Understanding block-based programming languages like Scratch is an important skill for 21st century students to have, but it can be difficult to find resources to teach it successfully. As an Engineering Education Technology Specialist at Vernier, I help teachers bring block-based programming into their classrooms. It can be taught at all levels—from elementary to college—and can be used across disciplines, including computer science, math, social studies, music, and even art.

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Happy DNA Day!

DNA Day graphic

By John Melville

National DNA Day is on April 25th. This is an excellent opportunity for you to discuss the importance of DNA and to introduce the topic of gene expression in your class. As a former instructor, I found that there were very few lab activities that investigated gene expression. Most DNA activities were classic DNA precipitation or biotechnology cloning activities. While these activities are great for learning about DNA and biotechnology, one of the key concepts that I wanted my students to understand was gene expression. To this end, I worked with Bio-Rad Laboratories and my friend Dr. Roy Ventullo, a college professor and microbiologist, to develop a unique way to look at gene expression using fluorescence with our SpectroVis® Plus Spectrophotometer.

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How Physical Computing Can Help Your Elementary and Middle School Students

by Rick Bush, Library & Instructional Technology Teacher, Stoller Middle School

A photo of a girl using a Go Direct Force and Acceleration Sensor to control a sprite in Scratch.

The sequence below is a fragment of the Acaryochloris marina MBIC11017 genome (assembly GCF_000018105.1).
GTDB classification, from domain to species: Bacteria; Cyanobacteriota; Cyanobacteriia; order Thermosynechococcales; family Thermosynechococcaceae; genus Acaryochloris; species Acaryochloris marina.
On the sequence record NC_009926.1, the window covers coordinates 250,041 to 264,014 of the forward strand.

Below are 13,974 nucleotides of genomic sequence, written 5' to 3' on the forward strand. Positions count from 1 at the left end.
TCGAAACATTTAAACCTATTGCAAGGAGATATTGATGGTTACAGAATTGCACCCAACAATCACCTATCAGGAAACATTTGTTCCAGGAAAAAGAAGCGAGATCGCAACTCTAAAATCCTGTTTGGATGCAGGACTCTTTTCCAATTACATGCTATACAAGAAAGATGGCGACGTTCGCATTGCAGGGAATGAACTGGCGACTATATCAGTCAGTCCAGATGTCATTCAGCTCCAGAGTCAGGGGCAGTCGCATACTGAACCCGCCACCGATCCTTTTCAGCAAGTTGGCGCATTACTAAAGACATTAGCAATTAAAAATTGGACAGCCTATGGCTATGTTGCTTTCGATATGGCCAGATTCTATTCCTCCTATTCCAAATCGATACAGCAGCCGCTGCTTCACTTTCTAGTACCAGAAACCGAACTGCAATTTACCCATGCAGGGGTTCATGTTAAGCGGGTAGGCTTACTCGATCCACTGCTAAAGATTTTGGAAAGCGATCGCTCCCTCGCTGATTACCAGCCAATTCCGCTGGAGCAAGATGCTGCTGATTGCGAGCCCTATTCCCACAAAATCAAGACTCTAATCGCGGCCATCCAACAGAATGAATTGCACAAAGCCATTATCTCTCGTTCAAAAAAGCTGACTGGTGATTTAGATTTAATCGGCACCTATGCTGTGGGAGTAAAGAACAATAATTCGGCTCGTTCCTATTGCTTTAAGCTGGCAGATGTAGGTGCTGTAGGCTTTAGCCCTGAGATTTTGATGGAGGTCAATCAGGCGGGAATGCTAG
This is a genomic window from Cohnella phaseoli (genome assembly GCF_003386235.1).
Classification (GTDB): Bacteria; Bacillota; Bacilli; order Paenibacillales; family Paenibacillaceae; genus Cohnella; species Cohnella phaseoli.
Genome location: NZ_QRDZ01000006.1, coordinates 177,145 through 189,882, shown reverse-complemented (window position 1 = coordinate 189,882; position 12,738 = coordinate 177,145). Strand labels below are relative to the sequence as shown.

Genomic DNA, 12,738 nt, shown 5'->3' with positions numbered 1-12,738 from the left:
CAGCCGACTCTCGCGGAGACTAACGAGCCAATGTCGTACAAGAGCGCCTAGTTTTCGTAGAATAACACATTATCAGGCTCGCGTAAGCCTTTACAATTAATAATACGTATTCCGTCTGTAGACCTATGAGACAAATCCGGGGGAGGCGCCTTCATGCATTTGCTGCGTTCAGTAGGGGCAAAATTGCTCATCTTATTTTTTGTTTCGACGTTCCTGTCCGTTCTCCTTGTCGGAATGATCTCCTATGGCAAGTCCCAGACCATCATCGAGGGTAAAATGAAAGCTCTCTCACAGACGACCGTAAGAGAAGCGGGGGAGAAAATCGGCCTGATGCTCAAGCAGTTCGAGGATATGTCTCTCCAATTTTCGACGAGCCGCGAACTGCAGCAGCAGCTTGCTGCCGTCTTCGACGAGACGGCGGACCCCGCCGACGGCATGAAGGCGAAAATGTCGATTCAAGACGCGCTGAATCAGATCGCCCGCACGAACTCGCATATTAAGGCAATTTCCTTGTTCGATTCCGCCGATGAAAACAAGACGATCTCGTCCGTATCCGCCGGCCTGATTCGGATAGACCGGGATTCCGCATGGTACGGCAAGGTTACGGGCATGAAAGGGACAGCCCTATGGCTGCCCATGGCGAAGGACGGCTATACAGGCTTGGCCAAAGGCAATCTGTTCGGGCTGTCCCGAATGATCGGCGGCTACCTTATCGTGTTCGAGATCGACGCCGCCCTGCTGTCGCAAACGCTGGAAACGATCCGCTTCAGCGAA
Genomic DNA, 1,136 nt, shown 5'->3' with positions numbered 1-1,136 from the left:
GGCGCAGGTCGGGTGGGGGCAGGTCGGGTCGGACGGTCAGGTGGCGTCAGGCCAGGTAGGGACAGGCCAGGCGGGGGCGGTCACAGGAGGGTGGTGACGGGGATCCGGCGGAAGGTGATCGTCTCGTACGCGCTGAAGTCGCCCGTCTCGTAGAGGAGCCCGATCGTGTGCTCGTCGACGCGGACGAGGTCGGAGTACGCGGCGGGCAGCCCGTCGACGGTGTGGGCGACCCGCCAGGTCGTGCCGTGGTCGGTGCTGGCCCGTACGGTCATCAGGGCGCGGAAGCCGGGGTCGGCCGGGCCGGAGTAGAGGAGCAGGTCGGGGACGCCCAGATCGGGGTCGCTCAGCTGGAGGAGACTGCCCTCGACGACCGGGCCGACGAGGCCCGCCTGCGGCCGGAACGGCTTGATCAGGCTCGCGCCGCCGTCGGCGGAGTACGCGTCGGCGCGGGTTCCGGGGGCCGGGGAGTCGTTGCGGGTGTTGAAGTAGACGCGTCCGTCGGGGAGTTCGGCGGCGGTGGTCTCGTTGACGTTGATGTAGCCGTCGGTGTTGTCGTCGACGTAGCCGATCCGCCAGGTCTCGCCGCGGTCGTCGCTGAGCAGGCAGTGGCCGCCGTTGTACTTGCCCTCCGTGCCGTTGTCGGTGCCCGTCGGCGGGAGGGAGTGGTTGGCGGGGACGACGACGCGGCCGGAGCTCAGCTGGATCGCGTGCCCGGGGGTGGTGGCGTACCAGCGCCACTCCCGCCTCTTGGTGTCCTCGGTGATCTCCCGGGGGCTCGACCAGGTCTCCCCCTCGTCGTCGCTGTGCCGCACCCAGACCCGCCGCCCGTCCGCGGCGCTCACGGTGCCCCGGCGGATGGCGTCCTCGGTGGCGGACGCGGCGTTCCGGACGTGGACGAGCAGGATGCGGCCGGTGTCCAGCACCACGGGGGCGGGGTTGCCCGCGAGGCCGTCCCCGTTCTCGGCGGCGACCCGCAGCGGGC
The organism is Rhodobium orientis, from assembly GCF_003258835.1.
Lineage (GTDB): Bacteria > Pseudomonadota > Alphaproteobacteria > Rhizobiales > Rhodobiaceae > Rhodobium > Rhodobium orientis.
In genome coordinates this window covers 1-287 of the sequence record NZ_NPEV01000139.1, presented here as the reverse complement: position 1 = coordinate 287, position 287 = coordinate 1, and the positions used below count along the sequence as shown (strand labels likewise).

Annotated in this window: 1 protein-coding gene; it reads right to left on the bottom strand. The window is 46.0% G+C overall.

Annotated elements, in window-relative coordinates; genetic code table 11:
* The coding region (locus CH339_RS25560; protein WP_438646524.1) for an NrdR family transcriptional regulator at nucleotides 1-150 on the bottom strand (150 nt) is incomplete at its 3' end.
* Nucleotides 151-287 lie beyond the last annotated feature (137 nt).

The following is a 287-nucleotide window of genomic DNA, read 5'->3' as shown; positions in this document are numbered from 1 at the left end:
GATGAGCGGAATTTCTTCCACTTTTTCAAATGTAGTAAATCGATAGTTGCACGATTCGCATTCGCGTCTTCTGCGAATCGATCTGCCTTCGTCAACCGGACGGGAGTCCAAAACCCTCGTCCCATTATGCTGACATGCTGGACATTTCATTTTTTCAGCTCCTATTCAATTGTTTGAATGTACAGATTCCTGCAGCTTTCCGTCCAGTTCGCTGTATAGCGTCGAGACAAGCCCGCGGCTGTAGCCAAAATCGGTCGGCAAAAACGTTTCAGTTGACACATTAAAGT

Students use the Go Direct Force and Acceleration Sensor to provide input and control their sprite.

Introducing new technology into your classroom can be a significant undertaking. Creating new lessons and incorporating new platforms can require you to learn new technology, figure out how to incorporate it, test it, and then implement it with your students.

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Earth Day: Inspire Your Students’ Interest in a STEM-Related Career with Hands-On Activities and Experiments

Earth Day header graphic

Earth Day is a perfect opportunity to get your students engaged in a conversation about conservation and sustainability. By incorporating hands-on activities and experiments that take place beyond a book into your curriculum, you can help your students connect the dots between the lab and the real world. When your students visualize data through real-world applications, they are better able to understand the root causes behind issues and engage in critical thinking.

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Four Ways to Get Elementary Students Excited About Science

by Nüsret Hisim

Elementary students watching vinegar and baking soda react with a Go Direct temperature sensor collecting data.

It can be challenging to engage students in science activities, despite how exciting the lessons are. As an Education Technology Specialist at Vernier Software & Technology, I frequently receive phone calls and inquiries from elementary teachers looking for ways to engage their students with hands-on science experiments. Teachers are tasked with teaching an array of subjects, and as a result, many find themselves teaching science despite not having the experience to describe complicated and seemingly intimidating concepts in an effective and stimulating way. After years of attending and conducting workshops with teachers of all levels, and being a former science teacher myself, I know this to be an especially significant challenge for teachers.